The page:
After putting out the call for your amazing simulation visualizations, you sent in more than 200 entries for our inaugural Art of Simulation image competition. The competition was created to commemorate Ansys’ 50th anniversary. We’ve seen so many examples of how simulation is making a positive impact on society over the past 50 years that we wanted to honor the accomplishments of our customer and student communities while also getting a glimpse of future innovations that will help shape our society over the next 50 years and beyond.
Our panel of judges debated each valid entry and chose 34 finalists across six categories: 3D Design, Electromagnetics, Structures, Fluids, Healthcare and Multiphysics. Entries were judged based on visual appeal, quality of their written explanation of the problem the simulation addressed, technical difficulty and their innovative use of computer-aided engineering.
From those finalists, the public at large cast an amazing 3,688 votes to determine the winners. Let’s take a closer look at the six winners, in no particular order.
Six Simulation Winners, Limitless Possibilities
Rodrygo Karassawa Zanoni, senior specialist engineer from FEM3D won in the 3D Design category for his simulation that analyzed the structural stress and deformation of a jacket seafastening.
Alexander Shalaby, a microwave design specialist with Meggitt Airframe Systems won in the Electromagnetics category for his simulation of the radiation pattern of an active electronically scanned array (AESA) radar with more than 1,000 elements behind the nose cone of a fifth-generation fighter aircraft.
Boukhssas Salim won the Structures category with his analysis of the structural deformation of a train disc brake. Salim is a student at the Mohammadia School of Engineers in Morocco.
In the hotly contested Fluids category where there were 10 finalists, Rituja Kulkarni won by analyzing the airflow in her apartment and simulating the wind entering through a window and balcony door, along with the effect of a rotating ceiling fan, where you can see circular streamlines. She discovered that airflow circulates least in her kitchen. Kulkarni is a computational fluid dynamics research assistant at the University of Cincinnati in the U.S.A.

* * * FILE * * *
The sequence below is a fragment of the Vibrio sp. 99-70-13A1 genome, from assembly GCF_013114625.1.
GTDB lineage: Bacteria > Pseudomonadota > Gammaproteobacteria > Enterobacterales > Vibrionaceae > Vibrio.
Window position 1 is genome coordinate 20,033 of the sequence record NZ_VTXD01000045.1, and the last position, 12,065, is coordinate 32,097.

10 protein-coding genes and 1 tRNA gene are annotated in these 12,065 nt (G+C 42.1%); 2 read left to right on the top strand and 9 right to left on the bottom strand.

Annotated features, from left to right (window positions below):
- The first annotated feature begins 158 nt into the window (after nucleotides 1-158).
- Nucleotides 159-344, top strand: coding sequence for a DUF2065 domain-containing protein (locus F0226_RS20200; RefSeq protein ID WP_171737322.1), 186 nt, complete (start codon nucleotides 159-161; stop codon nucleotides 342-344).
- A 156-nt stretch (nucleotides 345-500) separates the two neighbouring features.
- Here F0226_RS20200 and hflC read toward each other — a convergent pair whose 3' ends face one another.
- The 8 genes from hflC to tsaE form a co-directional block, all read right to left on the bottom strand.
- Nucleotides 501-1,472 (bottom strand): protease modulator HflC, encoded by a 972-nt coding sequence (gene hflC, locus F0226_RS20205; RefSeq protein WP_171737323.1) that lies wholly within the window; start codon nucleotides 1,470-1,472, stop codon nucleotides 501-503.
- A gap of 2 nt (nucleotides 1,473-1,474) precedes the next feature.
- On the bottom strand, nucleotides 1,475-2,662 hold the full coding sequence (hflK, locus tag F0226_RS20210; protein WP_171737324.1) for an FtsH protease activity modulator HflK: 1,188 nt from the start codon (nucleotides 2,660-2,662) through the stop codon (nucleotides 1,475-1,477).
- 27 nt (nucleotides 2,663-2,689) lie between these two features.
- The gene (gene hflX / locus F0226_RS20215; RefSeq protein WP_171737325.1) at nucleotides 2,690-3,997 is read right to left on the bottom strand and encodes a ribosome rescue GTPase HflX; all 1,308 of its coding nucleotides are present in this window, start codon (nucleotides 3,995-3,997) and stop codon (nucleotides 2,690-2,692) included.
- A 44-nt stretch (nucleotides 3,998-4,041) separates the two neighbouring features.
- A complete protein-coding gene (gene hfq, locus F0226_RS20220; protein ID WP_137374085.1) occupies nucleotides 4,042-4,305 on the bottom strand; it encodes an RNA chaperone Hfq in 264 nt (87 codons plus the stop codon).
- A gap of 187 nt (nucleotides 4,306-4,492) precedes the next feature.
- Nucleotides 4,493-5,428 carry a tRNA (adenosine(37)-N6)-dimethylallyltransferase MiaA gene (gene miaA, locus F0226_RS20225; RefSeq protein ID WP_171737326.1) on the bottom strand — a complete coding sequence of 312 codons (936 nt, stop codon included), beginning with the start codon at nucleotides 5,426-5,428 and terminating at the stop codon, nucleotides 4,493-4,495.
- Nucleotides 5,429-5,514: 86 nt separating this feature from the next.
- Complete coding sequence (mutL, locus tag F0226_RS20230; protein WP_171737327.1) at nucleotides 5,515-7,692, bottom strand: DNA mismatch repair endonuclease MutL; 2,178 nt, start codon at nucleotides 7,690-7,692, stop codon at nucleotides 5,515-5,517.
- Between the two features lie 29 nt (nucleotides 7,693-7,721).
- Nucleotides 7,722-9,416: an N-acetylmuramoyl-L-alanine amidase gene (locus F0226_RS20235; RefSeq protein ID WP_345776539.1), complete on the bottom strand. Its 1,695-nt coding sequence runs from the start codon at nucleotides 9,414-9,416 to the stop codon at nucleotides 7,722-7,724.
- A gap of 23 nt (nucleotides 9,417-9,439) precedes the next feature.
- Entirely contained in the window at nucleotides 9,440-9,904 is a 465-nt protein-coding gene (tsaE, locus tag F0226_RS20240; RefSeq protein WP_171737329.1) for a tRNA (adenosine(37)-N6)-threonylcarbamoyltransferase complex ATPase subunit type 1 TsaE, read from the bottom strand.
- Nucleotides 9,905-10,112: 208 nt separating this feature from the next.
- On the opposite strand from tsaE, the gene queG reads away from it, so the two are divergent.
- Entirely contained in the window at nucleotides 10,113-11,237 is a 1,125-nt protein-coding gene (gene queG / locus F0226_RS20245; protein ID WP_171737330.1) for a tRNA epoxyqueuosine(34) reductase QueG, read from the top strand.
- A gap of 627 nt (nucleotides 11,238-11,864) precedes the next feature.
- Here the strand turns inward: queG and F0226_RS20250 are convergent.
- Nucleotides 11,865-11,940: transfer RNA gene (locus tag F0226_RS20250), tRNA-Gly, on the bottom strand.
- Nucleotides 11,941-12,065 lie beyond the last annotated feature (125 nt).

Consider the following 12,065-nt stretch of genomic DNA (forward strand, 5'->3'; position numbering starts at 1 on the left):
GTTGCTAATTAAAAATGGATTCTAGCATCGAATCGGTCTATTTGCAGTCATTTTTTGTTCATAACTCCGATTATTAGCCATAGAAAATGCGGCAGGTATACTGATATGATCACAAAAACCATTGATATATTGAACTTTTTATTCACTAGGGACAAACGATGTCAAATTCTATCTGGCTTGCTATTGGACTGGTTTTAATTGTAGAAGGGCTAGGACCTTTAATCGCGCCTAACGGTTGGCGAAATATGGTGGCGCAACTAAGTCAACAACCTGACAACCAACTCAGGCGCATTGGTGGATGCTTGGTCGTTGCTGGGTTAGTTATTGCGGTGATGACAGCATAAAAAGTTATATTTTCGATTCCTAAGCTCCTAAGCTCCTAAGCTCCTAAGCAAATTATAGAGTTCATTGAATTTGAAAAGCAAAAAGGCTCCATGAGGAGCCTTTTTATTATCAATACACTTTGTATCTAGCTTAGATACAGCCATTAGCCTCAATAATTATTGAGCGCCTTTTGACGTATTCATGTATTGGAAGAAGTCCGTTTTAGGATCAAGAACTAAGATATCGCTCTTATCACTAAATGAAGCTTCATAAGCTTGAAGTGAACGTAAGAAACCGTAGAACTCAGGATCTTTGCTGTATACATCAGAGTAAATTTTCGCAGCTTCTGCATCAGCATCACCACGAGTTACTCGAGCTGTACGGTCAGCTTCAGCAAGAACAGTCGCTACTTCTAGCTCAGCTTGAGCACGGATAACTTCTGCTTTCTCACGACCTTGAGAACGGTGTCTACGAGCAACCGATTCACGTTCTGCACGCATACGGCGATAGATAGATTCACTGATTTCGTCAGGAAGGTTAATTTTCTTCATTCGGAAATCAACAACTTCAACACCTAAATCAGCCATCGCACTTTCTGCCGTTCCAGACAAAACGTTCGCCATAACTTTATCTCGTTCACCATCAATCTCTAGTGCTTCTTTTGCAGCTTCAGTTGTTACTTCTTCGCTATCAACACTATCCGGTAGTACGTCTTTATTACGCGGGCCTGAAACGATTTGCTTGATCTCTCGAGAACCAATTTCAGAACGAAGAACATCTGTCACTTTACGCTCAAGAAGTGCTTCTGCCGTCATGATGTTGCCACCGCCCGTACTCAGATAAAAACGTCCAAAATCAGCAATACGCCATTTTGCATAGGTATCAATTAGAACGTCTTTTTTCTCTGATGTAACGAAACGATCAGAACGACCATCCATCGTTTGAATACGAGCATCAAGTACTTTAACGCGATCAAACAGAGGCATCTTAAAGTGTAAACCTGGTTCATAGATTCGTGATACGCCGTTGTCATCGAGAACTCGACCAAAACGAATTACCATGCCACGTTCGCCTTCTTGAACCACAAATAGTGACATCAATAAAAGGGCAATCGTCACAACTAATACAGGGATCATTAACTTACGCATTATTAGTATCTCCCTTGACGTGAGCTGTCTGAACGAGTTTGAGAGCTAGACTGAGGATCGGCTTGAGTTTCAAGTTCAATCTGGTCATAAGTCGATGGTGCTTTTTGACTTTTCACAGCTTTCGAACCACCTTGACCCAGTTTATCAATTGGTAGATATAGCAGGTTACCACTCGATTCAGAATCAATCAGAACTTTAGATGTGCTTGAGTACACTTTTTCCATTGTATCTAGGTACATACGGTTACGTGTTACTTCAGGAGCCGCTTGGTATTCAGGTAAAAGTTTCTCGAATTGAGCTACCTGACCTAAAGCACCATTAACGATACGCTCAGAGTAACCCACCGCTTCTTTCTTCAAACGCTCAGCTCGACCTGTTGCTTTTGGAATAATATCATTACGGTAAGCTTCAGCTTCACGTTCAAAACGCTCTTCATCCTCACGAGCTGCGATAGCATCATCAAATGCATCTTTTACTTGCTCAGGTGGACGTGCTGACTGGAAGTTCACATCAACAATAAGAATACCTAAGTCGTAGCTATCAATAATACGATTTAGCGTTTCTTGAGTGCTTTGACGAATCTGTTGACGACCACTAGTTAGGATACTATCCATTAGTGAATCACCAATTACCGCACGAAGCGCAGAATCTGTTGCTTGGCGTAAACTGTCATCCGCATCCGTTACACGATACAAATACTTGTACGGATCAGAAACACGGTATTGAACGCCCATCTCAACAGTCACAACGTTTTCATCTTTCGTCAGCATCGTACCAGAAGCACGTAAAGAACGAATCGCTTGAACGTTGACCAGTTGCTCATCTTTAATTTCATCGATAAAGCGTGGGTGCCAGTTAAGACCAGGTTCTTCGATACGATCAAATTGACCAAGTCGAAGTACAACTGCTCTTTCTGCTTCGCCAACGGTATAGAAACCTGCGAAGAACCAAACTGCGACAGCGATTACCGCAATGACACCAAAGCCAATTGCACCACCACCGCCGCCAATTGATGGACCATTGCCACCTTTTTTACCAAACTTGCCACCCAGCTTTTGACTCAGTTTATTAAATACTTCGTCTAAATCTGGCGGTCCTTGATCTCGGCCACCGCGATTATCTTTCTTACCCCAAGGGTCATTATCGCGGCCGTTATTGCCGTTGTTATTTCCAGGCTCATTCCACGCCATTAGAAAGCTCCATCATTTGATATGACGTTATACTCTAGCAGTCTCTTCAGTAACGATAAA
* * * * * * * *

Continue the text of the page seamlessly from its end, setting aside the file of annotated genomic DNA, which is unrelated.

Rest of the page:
Tamás Büki, chief technology officer at ME3D-Graft Ltd./YourAnastomosis won the Healthcare category by using multiple parameters of a dialysis access loop to precisely simulate the regions of vessel wall changes evidenced by studying microscopic tissue structures. YourAnastomosis provides surgical education via a take-home simulator and online course focused on vessel structure analysis, which allows surgeons to improve their work.
Last, but certainly not least, Rahul Singh, an engineer at BRP-MPS used Ansys Fluent, CFX, Mechanical and EnSight to create multiphysics simulations that account for heating, cooling, pressure and fatigue in the development of a 300 HP, two-stroke outboard marine engine. His entry won the Multiphysics category. BRP’s portfolio of products includes many household names in snowmobiles, watercraft and on- and off-road vehicles. Singh works in the company’s Marine Propulsion Systems (MPS) division.
Thank you to everyone who entered. There were so many amazing ways you’re using Ansys technologies to power the new product developments that will shape the next 50 years.
Visit the Ansys Art of Simulation web page to discover more about the competition.